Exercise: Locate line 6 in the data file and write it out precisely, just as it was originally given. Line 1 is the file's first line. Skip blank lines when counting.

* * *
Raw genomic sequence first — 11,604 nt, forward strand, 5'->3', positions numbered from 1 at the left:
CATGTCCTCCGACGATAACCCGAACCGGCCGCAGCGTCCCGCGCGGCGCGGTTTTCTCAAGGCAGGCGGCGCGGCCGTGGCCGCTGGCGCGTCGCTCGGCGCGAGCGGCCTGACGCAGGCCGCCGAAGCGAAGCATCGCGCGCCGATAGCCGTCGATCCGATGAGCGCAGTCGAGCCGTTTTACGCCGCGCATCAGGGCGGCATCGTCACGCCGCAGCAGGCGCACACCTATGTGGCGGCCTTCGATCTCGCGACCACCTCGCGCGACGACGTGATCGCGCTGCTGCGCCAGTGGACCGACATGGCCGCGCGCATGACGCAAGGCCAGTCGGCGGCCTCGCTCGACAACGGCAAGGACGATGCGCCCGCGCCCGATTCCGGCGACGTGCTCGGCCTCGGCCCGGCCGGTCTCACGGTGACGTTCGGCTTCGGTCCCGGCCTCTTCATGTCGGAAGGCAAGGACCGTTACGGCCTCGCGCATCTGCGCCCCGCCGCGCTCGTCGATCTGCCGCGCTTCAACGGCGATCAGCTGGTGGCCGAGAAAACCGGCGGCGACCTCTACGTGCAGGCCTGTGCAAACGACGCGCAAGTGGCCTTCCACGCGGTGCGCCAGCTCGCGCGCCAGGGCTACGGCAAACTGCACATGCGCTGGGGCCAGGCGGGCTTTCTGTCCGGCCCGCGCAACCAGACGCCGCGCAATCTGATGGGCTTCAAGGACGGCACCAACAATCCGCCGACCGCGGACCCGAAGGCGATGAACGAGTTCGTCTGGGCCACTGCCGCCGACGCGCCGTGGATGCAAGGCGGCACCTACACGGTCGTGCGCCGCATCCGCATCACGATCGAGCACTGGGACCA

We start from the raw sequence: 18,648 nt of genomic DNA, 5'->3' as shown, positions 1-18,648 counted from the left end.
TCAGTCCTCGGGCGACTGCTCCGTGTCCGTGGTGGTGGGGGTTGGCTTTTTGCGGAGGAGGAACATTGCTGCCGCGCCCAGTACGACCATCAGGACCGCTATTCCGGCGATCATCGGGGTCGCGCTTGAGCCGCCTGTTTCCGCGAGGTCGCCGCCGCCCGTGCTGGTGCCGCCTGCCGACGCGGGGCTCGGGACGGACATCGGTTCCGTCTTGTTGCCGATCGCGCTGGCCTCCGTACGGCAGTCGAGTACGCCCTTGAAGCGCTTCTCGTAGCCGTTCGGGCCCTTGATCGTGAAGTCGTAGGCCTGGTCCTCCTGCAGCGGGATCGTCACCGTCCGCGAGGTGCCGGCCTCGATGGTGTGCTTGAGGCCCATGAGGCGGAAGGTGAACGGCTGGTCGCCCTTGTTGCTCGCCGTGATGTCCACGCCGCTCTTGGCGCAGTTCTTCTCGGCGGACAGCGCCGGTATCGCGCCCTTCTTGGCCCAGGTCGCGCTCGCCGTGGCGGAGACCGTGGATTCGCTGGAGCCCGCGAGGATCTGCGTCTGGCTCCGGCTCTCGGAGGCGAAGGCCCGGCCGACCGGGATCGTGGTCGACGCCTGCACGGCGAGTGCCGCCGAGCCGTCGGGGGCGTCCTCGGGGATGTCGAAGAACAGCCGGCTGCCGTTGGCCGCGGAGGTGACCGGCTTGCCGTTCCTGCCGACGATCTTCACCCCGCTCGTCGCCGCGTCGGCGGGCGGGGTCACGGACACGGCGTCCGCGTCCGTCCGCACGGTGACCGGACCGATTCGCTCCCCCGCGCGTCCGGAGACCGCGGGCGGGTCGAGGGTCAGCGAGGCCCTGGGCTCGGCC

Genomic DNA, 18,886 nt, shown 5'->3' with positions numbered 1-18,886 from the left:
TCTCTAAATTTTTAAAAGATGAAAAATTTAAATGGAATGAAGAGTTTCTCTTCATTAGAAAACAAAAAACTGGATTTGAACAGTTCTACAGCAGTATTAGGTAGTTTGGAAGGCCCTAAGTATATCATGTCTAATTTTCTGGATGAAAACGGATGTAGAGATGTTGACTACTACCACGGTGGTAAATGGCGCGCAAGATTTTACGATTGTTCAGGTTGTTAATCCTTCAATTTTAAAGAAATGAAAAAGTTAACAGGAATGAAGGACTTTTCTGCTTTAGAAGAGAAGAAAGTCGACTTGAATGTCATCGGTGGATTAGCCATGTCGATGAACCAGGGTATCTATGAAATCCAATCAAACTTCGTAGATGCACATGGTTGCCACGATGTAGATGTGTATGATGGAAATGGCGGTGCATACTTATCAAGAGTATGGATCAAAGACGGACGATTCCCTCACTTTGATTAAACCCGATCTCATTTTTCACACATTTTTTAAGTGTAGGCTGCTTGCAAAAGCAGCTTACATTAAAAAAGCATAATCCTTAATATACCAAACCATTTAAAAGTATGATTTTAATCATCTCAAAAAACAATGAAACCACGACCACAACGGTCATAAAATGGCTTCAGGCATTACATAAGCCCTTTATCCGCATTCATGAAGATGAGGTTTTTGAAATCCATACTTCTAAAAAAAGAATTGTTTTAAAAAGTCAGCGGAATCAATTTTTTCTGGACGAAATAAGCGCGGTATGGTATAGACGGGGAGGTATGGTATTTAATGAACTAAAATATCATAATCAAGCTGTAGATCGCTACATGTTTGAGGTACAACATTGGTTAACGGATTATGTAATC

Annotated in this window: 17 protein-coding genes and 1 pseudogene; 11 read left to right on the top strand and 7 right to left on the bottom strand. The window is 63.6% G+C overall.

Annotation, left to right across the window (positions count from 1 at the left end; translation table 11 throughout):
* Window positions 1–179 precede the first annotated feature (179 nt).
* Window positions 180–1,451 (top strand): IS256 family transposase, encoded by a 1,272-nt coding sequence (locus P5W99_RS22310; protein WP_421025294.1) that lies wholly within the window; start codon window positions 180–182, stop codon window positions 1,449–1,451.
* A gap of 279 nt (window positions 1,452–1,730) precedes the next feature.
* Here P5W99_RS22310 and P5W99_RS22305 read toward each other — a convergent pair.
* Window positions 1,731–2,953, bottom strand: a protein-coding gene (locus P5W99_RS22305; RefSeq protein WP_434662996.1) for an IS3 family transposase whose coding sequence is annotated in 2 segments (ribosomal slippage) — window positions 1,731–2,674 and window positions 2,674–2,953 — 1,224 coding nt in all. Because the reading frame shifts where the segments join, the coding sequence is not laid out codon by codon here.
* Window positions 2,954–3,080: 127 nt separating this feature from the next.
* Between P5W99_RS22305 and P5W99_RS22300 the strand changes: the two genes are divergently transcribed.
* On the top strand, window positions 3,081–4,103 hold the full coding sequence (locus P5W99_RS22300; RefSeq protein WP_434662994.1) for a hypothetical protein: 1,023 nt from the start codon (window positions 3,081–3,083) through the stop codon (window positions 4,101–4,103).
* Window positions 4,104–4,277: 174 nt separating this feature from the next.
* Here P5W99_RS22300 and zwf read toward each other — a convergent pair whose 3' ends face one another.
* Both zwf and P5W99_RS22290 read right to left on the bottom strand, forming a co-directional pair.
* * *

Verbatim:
TCTCTAAATTTTTAAAAGATGAAAAATTTAAATGGAATGAAGAGTTTCTCTTCATTAGAAAACAAAAAACTGGATTTGAACAGTTCTACAGCAGTATTAGGTAGTTTGGAAGGCCCTAAGTATATCATGTCTAATTTTCTGGATGAAAACGGATGTAGAGATGTTGACTACTACCACGGTGGTAAATGGCGCGCAAGATTTTACGATTGTTCAGGTTGTTAATCCTTCAATTTTAAAGAAATGAAAAAGTTAACAGGAATGAAGGACTTTTCTGCTTTAGAAGAGAAGAAAGTCGACTTGAATGTCATCGGTGGATTAGCCATGTCGATGAACCAGGGTATCTATGAAATCCAATCAAACTTCGTAGATGCACATGGTTGCCACGATGTAGATGTGTATGATGGAAATGGCGGTGCATACTTATCAAGAGTATGGATCAAAGACGGACGATTCCCTCACTTTGATTAAACCCGATCTCATTTTTCACACATTTTTTAAGTGTAGGCTGCTTGCAAAAGCAGCTTACATTAAAAAAGCATAATCCTTAATATACCAAACCATTTAAAAGTATGATTTTAATCATCTCAAAAAACAATGAAACCACGACCACAACGGTCATAAAATGGCTTCAGGCATTACATAAGCCCTTTATCCGCATTCATGAAGATGAGGTTTTTGAAATCCATACTTCTAAAAAAAGAATTGTTTTAAAAAGTCAGCGGAATCAATTTTTTCTGGACGAAATAAGCGCGGTATGGTATAGACGGGGAGGTATGGTATTTAATGAACTAAAATATCATAATCAAGCTGTAGATCGCTACATGTTTGAGGTACAACATTGGTTAACGGATTATGTAATC